GM’s July sales fell 19%, more than any of the other major car companies, to 188,156. The number is down so much that without the Pontiac and Saturn brands that it plans to phase out, GM might not have outsold Toyota (TM), which sold 174,872, and Ford (F) which sold 164,795. America’s largest car company, which has held that position for decades, may not be many months away from being the third largest auto firm based on domestic sales .
GM was saved by the government, which put $50 billion in taxpayer money into the company, money that US citizens will probably never see again. The bargain for getting that money was to slash the size the company’s debt, it employee benefit obligations, and its work force.
GM has been cutting its blue collar head count for the better part of a decade. It recently began more aggressive cuts among managers. One of the details of the plan that got GM federal dollars was an agreement to get its factory work force to 40,500 by the end of this year. About 6,000 GM workers took a recent buyout offer, but that leaves the car company 7,500 jobs short of its goal. The firm said it does not plan another buyout package. Those workers will simply have to go to the unemployment line without any special severance package.
Consensus estimates are that 275,000 people lost jobs in July. GM is planning to layoff about 3% of that many people. Each time a large American company cuts a few thousand more people. the odds that joblessness will stabilize suffers.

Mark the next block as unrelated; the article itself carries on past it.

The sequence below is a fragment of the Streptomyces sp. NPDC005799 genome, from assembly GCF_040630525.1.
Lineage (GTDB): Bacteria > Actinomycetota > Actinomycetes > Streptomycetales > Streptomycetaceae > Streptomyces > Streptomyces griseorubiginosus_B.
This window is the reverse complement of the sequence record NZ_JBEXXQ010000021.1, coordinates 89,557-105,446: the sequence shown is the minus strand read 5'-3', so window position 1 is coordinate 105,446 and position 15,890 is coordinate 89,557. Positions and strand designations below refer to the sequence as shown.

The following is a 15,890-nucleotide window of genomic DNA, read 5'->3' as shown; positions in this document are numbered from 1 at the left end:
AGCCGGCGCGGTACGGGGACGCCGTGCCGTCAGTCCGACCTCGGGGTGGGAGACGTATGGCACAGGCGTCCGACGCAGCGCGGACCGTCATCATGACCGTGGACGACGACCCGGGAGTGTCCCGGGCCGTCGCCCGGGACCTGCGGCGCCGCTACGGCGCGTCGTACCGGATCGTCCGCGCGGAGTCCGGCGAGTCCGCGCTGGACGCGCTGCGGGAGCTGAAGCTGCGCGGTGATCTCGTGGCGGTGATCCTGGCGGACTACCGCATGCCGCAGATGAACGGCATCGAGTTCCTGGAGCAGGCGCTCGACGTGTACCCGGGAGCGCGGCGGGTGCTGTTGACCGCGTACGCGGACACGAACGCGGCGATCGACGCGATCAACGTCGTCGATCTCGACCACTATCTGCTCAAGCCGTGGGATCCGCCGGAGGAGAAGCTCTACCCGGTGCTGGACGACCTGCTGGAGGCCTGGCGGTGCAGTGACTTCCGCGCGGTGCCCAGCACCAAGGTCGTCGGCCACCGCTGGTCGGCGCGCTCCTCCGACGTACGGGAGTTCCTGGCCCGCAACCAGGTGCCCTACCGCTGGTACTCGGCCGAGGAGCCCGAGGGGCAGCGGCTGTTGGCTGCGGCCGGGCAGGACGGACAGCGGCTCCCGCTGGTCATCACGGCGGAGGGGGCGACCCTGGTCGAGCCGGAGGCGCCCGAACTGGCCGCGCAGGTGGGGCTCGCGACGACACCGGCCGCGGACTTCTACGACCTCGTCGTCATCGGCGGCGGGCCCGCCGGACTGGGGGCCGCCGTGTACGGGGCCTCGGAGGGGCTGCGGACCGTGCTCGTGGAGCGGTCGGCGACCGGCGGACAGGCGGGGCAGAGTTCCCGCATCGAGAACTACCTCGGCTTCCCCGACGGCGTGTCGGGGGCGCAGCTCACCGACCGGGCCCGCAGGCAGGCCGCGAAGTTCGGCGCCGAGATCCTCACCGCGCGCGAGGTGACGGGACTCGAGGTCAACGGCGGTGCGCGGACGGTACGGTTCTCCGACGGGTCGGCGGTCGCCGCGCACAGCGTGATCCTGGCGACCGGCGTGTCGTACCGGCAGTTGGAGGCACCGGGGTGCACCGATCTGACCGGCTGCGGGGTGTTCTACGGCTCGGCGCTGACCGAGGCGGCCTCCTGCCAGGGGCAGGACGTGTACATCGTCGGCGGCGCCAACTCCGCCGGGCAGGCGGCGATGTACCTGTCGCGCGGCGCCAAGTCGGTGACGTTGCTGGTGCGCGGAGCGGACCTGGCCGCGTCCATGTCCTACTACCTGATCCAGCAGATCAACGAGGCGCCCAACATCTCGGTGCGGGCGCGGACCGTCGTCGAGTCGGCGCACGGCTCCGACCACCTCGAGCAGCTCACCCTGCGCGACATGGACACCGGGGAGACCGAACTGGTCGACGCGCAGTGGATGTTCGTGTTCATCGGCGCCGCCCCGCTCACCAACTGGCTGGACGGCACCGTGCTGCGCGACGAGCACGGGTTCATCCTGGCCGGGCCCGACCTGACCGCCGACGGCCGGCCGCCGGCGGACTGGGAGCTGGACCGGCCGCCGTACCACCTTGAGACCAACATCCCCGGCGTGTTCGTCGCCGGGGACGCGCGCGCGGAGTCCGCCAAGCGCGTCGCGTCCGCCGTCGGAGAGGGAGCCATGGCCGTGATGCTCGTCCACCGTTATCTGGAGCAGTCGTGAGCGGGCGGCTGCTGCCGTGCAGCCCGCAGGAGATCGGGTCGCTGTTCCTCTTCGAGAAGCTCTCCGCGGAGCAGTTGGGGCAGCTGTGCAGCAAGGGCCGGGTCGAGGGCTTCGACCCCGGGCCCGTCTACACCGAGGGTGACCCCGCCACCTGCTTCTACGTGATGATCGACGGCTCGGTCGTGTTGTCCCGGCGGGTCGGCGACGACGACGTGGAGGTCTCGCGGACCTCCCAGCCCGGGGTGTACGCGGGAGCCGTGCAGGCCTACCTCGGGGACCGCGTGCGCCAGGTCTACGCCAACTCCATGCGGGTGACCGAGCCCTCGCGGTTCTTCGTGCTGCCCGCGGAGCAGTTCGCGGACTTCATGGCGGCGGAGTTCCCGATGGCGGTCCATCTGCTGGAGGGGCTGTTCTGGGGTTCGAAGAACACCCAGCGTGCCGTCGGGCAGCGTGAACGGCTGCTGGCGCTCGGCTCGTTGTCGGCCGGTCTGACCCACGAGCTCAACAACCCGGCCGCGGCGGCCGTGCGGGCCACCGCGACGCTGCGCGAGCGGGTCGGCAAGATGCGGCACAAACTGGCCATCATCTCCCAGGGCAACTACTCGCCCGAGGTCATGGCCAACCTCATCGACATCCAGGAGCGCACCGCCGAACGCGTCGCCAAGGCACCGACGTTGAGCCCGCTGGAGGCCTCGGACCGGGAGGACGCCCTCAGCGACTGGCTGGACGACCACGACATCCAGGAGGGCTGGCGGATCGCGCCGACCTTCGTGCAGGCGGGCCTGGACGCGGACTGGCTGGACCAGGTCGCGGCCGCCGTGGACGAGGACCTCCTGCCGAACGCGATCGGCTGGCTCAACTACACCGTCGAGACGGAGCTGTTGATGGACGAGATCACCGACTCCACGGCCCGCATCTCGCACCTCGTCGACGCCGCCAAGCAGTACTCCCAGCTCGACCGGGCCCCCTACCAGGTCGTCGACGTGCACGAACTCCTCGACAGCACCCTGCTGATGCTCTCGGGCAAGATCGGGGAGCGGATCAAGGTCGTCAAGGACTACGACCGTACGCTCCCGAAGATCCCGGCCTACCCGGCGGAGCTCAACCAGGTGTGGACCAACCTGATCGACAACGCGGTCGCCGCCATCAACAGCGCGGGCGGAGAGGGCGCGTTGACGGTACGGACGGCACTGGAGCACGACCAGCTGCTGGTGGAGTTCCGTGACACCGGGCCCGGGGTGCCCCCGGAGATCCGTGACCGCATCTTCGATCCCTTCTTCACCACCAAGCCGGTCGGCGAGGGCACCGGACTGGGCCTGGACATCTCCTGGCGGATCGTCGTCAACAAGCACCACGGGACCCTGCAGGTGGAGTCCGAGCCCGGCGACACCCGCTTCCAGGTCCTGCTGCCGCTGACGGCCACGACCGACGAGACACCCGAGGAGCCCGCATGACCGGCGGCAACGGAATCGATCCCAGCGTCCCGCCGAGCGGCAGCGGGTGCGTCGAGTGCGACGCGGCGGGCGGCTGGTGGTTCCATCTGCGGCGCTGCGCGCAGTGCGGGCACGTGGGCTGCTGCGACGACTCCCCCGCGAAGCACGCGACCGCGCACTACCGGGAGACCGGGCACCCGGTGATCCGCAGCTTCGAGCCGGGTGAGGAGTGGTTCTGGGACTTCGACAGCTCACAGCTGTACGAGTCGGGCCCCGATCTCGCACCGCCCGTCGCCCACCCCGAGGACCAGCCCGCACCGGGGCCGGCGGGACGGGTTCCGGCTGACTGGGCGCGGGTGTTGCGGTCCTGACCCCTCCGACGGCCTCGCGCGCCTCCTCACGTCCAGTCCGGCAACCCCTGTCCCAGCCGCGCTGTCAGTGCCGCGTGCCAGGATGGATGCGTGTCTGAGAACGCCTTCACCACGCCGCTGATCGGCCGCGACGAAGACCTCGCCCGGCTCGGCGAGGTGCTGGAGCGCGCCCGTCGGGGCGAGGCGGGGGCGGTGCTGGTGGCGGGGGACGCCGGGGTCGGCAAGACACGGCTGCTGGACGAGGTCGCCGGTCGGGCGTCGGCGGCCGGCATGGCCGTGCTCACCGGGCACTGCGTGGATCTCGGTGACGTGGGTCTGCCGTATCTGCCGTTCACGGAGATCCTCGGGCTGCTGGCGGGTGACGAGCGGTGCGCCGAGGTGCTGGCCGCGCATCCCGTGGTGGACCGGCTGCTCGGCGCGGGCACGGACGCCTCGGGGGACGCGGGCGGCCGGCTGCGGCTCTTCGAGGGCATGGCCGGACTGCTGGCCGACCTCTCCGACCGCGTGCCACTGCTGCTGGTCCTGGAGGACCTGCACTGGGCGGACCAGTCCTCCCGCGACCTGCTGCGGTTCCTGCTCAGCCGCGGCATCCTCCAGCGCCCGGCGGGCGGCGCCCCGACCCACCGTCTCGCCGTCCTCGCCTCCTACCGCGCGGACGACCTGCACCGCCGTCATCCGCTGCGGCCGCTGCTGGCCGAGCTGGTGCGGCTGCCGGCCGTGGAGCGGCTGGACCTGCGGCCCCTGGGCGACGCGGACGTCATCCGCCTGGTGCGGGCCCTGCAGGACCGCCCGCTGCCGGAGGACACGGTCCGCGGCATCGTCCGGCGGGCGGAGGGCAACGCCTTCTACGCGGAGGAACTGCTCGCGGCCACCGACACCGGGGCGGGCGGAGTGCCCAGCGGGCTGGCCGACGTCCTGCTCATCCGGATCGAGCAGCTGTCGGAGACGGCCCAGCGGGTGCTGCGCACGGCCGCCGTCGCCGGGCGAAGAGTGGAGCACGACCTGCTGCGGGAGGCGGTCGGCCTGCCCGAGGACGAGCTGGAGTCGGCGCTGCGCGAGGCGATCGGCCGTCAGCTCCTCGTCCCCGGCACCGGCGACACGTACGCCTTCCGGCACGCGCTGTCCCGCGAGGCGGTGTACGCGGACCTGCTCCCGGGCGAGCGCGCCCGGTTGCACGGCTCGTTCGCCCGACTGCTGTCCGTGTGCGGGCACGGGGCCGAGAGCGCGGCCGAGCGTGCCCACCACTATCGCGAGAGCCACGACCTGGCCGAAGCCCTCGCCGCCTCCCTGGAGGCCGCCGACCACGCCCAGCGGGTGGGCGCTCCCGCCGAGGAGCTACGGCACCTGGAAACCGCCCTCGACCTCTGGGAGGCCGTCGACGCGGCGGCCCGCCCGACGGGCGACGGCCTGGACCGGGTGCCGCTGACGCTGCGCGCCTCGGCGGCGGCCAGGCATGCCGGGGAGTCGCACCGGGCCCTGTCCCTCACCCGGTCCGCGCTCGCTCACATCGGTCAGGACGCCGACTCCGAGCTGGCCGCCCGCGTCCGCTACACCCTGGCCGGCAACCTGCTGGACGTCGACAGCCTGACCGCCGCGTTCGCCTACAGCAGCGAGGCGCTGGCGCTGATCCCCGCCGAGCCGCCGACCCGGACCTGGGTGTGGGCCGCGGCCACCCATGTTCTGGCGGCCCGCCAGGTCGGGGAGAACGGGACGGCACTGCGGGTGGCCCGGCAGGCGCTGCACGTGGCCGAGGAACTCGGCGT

The perverse part of the GM “downsizing” is that each worker who losses a job is a taxpayer who is likely to become a ward of the state, an unemployed person who costs money to support. GM has been firing taxpayers at an alarming rate for the several quarters.
GM workers are not as likely as many others to find jobs. The average time that it takes an unemployed person to get a job in the US is now six months. For an auto worker, especially in Michigan or another state where employment is dominated by manufacturing companies, it could take much longer to find work, if there is any work at all.
The government’s investment in GM has actually become much greater than the $50 billion that shows up on the Treasury’s books. In a recession where the deficit is being driven up by a falling tax base just as much as it is by government spending pushing a person onto the unemployment line is expensive.
Douglas A. McIntyre